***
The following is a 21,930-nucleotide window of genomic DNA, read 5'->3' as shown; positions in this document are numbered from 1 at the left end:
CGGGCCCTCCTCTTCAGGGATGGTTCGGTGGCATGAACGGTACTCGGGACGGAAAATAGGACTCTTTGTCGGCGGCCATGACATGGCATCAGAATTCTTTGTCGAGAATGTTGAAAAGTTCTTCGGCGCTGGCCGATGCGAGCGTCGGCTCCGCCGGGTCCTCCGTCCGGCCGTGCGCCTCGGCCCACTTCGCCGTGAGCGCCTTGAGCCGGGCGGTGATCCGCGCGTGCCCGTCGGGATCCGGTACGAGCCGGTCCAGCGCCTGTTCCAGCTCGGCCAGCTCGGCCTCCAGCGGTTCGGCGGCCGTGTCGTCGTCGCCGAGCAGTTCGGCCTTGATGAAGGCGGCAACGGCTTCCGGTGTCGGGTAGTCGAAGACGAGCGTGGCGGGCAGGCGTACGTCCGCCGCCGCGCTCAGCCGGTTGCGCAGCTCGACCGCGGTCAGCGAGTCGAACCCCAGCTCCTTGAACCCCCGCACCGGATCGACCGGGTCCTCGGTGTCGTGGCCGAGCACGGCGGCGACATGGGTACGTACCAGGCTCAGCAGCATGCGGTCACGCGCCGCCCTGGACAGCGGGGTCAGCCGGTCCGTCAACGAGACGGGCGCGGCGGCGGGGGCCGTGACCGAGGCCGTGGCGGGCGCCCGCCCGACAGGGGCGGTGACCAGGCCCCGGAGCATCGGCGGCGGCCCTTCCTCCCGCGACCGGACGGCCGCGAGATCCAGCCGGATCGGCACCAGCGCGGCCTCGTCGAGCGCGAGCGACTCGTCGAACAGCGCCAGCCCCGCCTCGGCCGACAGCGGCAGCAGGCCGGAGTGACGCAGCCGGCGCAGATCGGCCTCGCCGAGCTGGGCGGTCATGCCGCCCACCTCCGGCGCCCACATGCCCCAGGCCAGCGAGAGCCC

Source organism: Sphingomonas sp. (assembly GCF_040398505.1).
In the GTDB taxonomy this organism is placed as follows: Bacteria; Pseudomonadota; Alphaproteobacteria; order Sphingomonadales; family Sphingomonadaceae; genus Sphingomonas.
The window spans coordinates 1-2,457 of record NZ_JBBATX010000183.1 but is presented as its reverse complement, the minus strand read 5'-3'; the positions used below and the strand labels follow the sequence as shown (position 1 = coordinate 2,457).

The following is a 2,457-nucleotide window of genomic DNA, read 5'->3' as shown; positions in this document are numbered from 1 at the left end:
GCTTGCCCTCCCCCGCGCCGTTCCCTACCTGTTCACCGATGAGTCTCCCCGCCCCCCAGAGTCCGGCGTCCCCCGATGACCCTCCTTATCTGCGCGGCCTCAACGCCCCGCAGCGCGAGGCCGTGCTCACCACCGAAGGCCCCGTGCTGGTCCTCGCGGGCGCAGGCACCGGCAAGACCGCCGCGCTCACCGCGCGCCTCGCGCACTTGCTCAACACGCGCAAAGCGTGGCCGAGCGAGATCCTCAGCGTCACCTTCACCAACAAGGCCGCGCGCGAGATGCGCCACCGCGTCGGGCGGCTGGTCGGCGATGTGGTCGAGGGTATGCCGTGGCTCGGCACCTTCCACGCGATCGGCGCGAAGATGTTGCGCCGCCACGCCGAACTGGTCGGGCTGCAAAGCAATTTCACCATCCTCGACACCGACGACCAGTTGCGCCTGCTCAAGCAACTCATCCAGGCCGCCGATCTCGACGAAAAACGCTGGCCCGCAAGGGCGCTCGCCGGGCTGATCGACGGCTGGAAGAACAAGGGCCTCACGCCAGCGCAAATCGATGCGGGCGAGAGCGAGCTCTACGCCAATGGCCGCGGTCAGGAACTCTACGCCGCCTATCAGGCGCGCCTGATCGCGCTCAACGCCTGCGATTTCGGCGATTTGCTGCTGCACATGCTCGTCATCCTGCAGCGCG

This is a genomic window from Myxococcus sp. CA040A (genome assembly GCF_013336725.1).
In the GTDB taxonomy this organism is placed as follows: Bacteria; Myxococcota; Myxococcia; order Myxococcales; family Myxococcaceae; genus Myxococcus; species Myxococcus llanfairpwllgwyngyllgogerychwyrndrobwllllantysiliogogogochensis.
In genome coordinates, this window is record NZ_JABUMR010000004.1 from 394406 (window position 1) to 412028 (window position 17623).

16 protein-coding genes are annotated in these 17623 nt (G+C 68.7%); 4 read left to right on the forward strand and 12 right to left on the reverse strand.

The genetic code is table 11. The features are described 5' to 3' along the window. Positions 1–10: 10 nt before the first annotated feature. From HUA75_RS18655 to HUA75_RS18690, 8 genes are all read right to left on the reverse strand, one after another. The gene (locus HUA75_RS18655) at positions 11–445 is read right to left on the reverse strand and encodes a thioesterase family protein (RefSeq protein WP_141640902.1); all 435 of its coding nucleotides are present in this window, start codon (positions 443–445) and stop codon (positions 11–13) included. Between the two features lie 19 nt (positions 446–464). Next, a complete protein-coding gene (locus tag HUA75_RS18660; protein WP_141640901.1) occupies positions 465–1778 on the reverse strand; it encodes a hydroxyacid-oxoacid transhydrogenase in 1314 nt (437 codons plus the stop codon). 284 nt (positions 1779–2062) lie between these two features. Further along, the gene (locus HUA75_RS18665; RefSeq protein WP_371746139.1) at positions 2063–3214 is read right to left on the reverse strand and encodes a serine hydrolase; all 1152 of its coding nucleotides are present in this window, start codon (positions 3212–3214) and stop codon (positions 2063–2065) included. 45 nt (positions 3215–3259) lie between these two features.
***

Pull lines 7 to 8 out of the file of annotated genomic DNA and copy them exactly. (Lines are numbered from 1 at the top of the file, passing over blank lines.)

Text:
GCTTGCCCTCCCCCGCGCCGTTCCCTACCTGTTCACCGATGAGTCTCCCCGCCCCCCAGAGTCCGGCGTCCCCCGATGACCCTCCTTATCTGCGCGGCCTCAACGCCCCGCAGCGCGAGGCCGTGCTCACCACCGAAGGCCCCGTGCTGGTCCTCGCGGGCGCAGGCACCGGCAAGACCGCCGCGCTCACCGCGCGCCTCGCGCACTTGCTCAACACGCGCAAAGCGTGGCCGAGCGAGATCCTCAGCGTCACCTTCACCAACAAGGCCGCGCGCGAGATGCGCCACCGCGTCGGGCGGCTGGTCGGCGATGTGGTCGAGGGTATGCCGTGGCTCGGCACCTTCCACGCGATCGGCGCGAAGATGTTGCGCCGCCACGCCGAACTGGTCGGGCTGCAAAGCAATTTCACCATCCTCGACACCGACGACCAGTTGCGCCTGCTCAAGCAACTCATCCAGGCCGCCGATCTCGACGAAAAACGCTGGCCCGCAAGGGCGCTCGCCGGGCTGATCGACGGCTGGAAGAACAAGGGCCTCACGCCAGCGCAAATCGATGCGGGCGAGAGCGAGCTCTACGCCAATGGCCGCGGTCAGGAACTCTACGCCGCCTATCAGGCGCGCCTGATCGCGCTCAACGCCTGCGATTTCGGCGATTTGCTGCTGCACATGCTCGTCATCCTGCAGCGCG

This is a genomic window from Myxococcus sp. CA040A (genome assembly GCF_013336725.1).